“ I saw him in the church building for the first time on Wednesday. He was in his mid-70′s with thinning silver hair and a neat brown suit. Many times in the past I had invited him to come. Several other Christian friends had talked to him about the Lord and had tried to share the good news with him.
He was well respected, honest, a man of good character. He acted much like a Christian would act, but he never came to church or became a Christian. After I got to know him well and we had talked about a wide range of subjects I asked him if he had ever been to a worship service.
He hesitated. Then with a twisted grimace told me of an experience he had as a boy. He was raised in a large family. His parents survived the depression but they struggled to provide food and clothing for the family.
When he was around ten years old a friend invited him to go to services with his family.
He went – the Sunday School class was great. The songs were fun to sing and the stories, oh the great Bible stories, were exciting to hear. He had never heard anyone read from the Bible before. As class ended the teacher pulled him aside and said, “Son, please don’t come again dressed as you are now. We want to look our best when we come into God’s house.”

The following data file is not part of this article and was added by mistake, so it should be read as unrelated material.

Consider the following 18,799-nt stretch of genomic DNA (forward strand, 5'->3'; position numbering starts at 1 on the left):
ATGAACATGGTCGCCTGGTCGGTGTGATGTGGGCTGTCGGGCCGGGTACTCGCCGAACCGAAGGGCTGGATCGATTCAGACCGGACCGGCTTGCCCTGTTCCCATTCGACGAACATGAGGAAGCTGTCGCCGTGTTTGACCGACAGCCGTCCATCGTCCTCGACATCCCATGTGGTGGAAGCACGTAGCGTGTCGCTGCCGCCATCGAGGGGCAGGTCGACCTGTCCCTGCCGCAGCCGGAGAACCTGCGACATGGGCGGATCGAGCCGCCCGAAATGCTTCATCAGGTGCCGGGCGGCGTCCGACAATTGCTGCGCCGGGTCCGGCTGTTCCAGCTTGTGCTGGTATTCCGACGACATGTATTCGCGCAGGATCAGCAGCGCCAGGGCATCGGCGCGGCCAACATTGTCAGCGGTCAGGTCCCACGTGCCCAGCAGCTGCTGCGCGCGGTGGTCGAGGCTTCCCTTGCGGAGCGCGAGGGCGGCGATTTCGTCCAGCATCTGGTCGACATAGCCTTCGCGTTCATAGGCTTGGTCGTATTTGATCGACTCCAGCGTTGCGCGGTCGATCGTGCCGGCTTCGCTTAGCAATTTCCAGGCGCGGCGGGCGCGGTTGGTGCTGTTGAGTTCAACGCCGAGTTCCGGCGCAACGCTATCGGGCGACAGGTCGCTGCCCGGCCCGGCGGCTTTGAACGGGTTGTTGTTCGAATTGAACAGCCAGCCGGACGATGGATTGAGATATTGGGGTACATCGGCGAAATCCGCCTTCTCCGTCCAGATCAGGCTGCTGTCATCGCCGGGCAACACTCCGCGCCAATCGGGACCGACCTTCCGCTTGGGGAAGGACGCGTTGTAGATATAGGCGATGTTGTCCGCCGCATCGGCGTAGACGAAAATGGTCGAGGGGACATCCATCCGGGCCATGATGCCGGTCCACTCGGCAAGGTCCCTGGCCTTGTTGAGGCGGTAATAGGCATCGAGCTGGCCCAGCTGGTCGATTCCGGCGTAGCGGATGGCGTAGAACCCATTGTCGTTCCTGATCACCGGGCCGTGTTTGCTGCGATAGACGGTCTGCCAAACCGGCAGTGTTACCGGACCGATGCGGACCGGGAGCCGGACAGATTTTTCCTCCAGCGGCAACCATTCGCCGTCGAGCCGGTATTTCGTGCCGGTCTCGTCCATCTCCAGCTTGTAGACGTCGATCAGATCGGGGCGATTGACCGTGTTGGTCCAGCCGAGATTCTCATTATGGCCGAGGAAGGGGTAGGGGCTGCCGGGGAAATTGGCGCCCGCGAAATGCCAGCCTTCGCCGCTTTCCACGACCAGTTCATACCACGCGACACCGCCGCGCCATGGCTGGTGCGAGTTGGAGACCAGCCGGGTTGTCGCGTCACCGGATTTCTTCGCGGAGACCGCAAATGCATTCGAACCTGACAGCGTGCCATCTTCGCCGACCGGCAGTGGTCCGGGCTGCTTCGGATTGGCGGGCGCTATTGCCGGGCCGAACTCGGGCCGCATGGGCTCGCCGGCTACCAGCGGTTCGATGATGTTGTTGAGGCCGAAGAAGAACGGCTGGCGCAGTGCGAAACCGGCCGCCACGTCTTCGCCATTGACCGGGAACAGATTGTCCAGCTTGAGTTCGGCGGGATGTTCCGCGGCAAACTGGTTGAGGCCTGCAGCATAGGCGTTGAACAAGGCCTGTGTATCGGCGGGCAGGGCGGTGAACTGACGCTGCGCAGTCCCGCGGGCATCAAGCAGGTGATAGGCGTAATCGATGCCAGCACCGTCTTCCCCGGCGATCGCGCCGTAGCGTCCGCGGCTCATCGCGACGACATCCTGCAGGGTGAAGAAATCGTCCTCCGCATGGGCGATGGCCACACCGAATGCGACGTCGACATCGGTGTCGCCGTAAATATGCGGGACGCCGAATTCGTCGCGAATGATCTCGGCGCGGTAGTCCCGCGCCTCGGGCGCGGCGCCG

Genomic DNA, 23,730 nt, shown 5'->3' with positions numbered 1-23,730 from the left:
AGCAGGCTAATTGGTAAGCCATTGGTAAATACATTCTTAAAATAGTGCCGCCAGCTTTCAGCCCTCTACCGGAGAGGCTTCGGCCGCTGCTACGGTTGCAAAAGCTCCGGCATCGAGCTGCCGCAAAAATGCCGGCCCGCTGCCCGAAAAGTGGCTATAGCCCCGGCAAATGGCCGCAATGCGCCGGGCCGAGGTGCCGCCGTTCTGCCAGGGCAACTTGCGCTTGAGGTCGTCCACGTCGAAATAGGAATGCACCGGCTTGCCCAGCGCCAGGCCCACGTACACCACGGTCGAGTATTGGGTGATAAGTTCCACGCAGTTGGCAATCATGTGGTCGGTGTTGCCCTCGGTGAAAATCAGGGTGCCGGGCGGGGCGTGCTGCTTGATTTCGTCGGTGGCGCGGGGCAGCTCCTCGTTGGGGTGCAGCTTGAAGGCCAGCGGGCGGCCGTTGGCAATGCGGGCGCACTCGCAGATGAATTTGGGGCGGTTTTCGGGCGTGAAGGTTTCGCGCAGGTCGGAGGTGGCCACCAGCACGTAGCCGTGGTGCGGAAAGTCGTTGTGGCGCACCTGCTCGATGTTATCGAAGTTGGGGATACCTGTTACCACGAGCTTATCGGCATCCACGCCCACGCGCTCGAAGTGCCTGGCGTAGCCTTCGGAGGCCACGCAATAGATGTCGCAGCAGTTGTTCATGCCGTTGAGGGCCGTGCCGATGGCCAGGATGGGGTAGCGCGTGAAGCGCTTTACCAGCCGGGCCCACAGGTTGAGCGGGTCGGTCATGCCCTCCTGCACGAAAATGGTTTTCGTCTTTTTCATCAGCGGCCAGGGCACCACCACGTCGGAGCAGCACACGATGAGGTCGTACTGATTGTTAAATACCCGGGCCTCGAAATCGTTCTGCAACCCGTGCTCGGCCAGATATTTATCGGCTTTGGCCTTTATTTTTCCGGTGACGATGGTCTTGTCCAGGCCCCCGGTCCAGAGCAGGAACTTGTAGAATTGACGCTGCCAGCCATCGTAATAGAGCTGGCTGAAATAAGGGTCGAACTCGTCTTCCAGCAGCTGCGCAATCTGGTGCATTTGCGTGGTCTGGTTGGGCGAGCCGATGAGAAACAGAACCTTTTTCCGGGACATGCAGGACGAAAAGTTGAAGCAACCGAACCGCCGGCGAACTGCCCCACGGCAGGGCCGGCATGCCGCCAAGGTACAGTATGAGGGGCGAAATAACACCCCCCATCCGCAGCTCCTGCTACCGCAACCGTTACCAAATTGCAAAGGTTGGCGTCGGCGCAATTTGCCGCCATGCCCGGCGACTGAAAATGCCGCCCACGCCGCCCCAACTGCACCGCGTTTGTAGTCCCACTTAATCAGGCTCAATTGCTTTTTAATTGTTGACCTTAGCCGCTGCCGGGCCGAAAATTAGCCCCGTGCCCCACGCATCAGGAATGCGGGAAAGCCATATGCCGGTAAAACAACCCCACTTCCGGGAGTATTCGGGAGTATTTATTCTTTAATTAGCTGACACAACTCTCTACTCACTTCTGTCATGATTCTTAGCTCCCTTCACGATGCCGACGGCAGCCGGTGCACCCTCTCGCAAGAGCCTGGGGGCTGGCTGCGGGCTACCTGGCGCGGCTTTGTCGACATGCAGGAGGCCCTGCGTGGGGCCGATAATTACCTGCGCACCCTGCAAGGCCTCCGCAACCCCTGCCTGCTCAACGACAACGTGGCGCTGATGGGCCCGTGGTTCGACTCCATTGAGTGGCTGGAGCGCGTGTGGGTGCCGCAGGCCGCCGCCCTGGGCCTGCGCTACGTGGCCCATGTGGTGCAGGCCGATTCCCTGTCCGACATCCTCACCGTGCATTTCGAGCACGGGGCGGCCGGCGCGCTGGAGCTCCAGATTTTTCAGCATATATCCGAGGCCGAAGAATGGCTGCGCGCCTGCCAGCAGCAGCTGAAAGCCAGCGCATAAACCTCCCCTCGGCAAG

He looked down at his old hand me down overalls that were certainly worn and tattered. He thought about that for a moment and said softly, “No ma’am I won’t ever.” Then he looked at me the author wrote and said, “And you know what. I never did.” It was clear that he was done with that conversation.
The author reflected, I am sure that the Sunday School teacher meant well and in fact was representing the feeling of the majority of the folks in that congregation. But what if, what if she had put her arms around the dirty little boy in the ragged overalls and said, “Son, I am thrilled that you came this morning and I hope you will come every chance you get to hear more about Jesus because he loves you so much.” Moreover what if she would have talked with the preacher or her friends in the church and mobilized a full blown outreach effort to help this family make ends meet.
The story ended like this: Yes I saw him in the meeting house for the first time on Wednesday and I cried as I looked at the immaculately dressed old gentleman lying there in his casket. He was looking his best. But all I could think of were those words of an impressionable little ten-year-old boy echoing in my mind, “No ma’am I won’t ever.”